Rav Alpert says in the name of the Chazon Ish that
if each and every time a person performs a Mitzvah he does
so with the intent of fulfilling it down to the last detail, then
it will be as if it were just commanded of him every time.

This answers the Ohr HaChaims question.
Shemitta occurs once in every seven years and brims with
detailed aspects of its observance. A person does not get
many opportunities to perform this unique Mitzvah, and
will therefore perform it meticulously each time as if it
were new. Other Mitzvos occur more frequentlythis les-
son teaches us that we should treat each and every Mitzvah
like Shemitta, as if we had been waiting six years for it and
will wait another six for it again.

We cannot allow ourselves to become burned out
with regular Mitzvos. The key, as the ChazonIsh points out,
is to study every Mitzvah and perform it down to its minute
detail.
May the zechus of all of our meticulously performed
Mitzvos give us the opportunity to perform all the intricate
facets of Shemitta next year in Yerushalayim.

The Nature of Slavery
Yisroel Ben-Porat
There are many famous lines in American history.
One of them is from this weeks Parsha; inscribed on the
Liberty Bell are the words, Proclaim liberty throughout
all the land unto all the inhabitants thereof (Vayikra
25:10). Actually, these words refer not to a revolution,
but to the mitzvah of Yovel (the Jubilee). Every fifty years,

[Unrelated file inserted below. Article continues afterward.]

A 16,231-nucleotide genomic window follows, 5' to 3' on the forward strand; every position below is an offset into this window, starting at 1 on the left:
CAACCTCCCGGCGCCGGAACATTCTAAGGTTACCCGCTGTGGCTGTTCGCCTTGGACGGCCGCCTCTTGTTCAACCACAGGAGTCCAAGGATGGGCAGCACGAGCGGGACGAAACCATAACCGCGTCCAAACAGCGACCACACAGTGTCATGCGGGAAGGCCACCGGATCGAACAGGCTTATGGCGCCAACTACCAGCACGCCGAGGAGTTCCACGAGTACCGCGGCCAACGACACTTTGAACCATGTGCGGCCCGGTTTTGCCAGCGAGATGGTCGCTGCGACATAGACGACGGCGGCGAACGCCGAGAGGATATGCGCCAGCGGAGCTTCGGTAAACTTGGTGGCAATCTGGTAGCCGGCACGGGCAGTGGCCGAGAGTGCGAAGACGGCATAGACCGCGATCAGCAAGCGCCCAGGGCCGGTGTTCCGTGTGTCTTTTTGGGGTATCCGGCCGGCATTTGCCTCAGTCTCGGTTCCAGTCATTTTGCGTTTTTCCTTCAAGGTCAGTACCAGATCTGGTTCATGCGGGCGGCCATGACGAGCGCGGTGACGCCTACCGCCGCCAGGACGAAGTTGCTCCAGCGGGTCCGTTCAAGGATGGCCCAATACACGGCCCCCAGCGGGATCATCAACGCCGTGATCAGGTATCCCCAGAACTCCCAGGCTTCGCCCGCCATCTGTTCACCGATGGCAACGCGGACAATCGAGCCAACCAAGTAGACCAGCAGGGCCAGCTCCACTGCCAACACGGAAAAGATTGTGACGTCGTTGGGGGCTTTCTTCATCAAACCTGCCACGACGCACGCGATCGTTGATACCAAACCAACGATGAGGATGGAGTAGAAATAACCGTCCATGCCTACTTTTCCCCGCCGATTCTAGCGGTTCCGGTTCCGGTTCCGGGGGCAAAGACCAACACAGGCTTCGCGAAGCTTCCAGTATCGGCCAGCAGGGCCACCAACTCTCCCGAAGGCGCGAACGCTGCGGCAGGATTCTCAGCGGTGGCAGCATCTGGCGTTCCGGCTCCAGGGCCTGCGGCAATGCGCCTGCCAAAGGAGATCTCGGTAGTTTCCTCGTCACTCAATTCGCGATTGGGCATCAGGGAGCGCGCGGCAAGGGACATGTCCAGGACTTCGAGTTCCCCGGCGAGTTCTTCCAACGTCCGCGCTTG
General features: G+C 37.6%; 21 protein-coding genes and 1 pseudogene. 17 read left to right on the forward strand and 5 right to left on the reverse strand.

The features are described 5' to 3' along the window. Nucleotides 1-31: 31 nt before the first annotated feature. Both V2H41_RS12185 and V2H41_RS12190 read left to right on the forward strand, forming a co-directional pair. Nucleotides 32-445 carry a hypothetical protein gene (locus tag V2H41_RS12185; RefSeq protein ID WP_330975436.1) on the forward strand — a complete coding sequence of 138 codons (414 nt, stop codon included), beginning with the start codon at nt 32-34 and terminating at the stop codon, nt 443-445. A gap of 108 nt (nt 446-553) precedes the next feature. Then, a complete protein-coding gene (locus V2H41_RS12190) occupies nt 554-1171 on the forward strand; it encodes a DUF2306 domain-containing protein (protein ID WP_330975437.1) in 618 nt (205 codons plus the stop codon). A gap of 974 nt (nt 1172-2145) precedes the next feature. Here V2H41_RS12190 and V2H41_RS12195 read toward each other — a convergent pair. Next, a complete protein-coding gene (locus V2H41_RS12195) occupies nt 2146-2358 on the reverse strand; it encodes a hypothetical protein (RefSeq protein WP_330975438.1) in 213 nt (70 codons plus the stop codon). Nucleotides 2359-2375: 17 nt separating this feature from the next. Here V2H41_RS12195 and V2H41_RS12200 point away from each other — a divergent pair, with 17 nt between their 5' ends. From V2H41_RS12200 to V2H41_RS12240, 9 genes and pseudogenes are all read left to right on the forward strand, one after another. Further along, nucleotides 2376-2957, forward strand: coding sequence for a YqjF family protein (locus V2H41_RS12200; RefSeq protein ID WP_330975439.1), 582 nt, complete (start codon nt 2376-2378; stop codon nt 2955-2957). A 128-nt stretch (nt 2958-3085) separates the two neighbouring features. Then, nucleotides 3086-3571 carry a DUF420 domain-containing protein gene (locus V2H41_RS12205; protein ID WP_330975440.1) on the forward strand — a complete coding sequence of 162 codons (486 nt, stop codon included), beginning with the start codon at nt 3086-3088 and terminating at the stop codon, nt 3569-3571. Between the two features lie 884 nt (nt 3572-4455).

all Jewish servants are automatically freed and return
home to their families. Later in the Parsha, the Torah out-
lines how one should treat his Jewish slave until he is re-
leased at Yovel:

If your brother becomes impoverished and is sold
to you, do not work him like a slave. Like an employee or
a resident he shall be with you For they are My servants
whom I have taken out of the land of Egypt Do not sub-
jugate them to hard labor you shall fear your God. (ibid
25:39-43)

Based on this, Rabbi Lord Jonathan Sacks (Covenant
& Conversation) develops a fascinating idea about the To-
rahs view on slavery. Slavery is not only wrong an as-
sault on the human condition but also a theological con-
tradiction: The very idea of the sovereignty of God means
that He alone has claim to the service of mankind. Those
who are God's servants may not be slaves to anyone else.

If so, asks Rabbi Sacks, why didnt the Torah abol-
ish slavery completely? True, slaves were allowed to rest
every Shabbos, were set free after six years and, if they
chose to stay longer, were automatically released come
Yovel. They were treated like an employee or a resi-
dent.They were not allowed to perform hard labor. Yet
slavery was not completely banned, which raises the ques-
tion: Why not?

Rabbi Sacks suggests that Hashem wanted us to
come to the conclusion that slavery is inherently wrong
and through free will abolish slavery. To facilitate such
a realization, the Torah changed slavery from an identity
to a temporary circumstance. Nobody is by nature a
slave, and slavery is by nature temporary. Thus, the Torah
dictates that slaves should be treated with the respect due
to a free human being, ensuring that, although slavery
Vol . 18 Issue #23 Page 4

According to the Sefer HaChinuch, the reason why
the mitzvah of shemitah is designed as a shabbat for the
ground is because this humbles us and forces us to realize
that Hashem provides us with the very land which we work
and depend on for sustenance, forcing us to realize Hashem.
Additionally, Shemitah demands trusting Hashem to pro-
vide us with food even though we refrain from plowing.
However, one could say that even if this is the primary pur-
pose of Shemitah, there is this secondary reason as well.

There is a fault with the very notion that the mitz-